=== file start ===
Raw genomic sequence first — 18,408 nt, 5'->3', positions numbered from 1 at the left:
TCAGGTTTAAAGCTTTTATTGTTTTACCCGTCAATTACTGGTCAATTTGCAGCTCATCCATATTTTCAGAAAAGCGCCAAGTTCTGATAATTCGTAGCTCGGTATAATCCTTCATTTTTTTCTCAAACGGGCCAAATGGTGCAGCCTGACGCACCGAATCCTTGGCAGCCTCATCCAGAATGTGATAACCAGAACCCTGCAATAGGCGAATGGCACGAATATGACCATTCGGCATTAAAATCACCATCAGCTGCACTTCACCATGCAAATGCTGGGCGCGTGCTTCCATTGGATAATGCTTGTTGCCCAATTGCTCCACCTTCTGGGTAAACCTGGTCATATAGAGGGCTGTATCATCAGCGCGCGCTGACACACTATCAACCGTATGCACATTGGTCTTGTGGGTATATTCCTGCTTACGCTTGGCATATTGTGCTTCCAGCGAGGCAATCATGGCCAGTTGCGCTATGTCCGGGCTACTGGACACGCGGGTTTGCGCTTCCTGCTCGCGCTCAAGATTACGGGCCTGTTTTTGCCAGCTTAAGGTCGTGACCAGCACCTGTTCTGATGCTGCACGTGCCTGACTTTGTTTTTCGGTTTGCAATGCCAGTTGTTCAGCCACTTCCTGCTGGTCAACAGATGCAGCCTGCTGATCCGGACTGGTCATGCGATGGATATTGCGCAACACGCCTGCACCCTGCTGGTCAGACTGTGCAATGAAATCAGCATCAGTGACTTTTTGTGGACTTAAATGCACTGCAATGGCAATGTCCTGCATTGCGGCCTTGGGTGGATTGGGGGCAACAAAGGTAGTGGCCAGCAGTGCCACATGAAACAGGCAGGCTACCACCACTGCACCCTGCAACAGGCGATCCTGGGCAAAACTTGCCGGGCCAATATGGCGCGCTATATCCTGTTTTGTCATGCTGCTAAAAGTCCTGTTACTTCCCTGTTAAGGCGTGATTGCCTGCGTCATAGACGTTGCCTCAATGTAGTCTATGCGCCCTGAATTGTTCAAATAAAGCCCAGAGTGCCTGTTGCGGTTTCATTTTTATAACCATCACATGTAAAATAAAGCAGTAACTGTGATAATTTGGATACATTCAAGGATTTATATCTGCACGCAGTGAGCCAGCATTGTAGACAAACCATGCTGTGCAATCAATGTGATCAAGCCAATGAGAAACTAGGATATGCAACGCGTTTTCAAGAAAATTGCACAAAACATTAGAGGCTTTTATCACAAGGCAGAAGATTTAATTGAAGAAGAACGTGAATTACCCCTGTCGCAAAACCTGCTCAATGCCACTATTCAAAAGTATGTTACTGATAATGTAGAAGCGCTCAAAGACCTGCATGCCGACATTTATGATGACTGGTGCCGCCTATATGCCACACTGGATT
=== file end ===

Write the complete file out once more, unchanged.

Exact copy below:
Raw genomic sequence first — 18,408 nt, 5'->3', positions numbered from 1 at the left:
TCAGGTTTAAAGCTTTTATTGTTTTACCCGTCAATTACTGGTCAATTTGCAGCTCATCCATATTTTCAGAAAAGCGCCAAGTTCTGATAATTCGTAGCTCGGTATAATCCTTCATTTTTTTCTCAAACGGGCCAAATGGTGCAGCCTGACGCACCGAATCCTTGGCAGCCTCATCCAGAATGTGATAACCAGAACCCTGCAATAGGCGAATGGCACGAATATGACCATTCGGCATTAAAATCACCATCAGCTGCACTTCACCATGCAAATGCTGGGCGCGTGCTTCCATTGGATAATGCTTGTTGCCCAATTGCTCCACCTTCTGGGTAAACCTGGTCATATAGAGGGCTGTATCATCAGCGCGCGCTGACACACTATCAACCGTATGCACATTGGTCTTGTGGGTATATTCCTGCTTACGCTTGGCATATTGTGCTTCCAGCGAGGCAATCATGGCCAGTTGCGCTATGTCCGGGCTACTGGACACGCGGGTTTGCGCTTCCTGCTCGCGCTCAAGATTACGGGCCTGTTTTTGCCAGCTTAAGGTCGTGACCAGCACCTGTTCTGATGCTGCACGTGCCTGACTTTGTTTTTCGGTTTGCAATGCCAGTTGTTCAGCCACTTCCTGCTGGTCAACAGATGCAGCCTGCTGATCCGGACTGGTCATGCGATGGATATTGCGCAACACGCCTGCACCCTGCTGGTCAGACTGTGCAATGAAATCAGCATCAGTGACTTTTTGTGGACTTAAATGCACTGCAATGGCAATGTCCTGCATTGCGGCCTTGGGTGGATTGGGGGCAACAAAGGTAGTGGCCAGCAGTGCCACATGAAACAGGCAGGCTACCACCACTGCACCCTGCAACAGGCGATCCTGGGCAAAACTTGCCGGGCCAATATGGCGCGCTATATCCTGTTTTGTCATGCTGCTAAAAGTCCTGTTACTTCCCTGTTAAGGCGTGATTGCCTGCGTCATAGACGTTGCCTCAATGTAGTCTATGCGCCCTGAATTGTTCAAATAAAGCCCAGAGTGCCTGTTGCGGTTTCATTTTTATAACCATCACATGTAAAATAAAGCAGTAACTGTGATAATTTGGATACATTCAAGGATTTATATCTGCACGCAGTGAGCCAGCATTGTAGACAAACCATGCTGTGCAATCAATGTGATCAAGCCAATGAGAAACTAGGATATGCAACGCGTTTTCAAGAAAATTGCACAAAACATTAGAGGCTTTTATCACAAGGCAGAAGATTTAATTGAAGAAGAACGTGAATTACCCCTGTCGCAAAACCTGCTCAATGCCACTATTCAAAAGTATGTTACTGATAATGTAGAAGCGCTCAAAGACCTGCATGCCGACATTTATGATGACTGGTGCCGCCTATATGCCACACTGGATT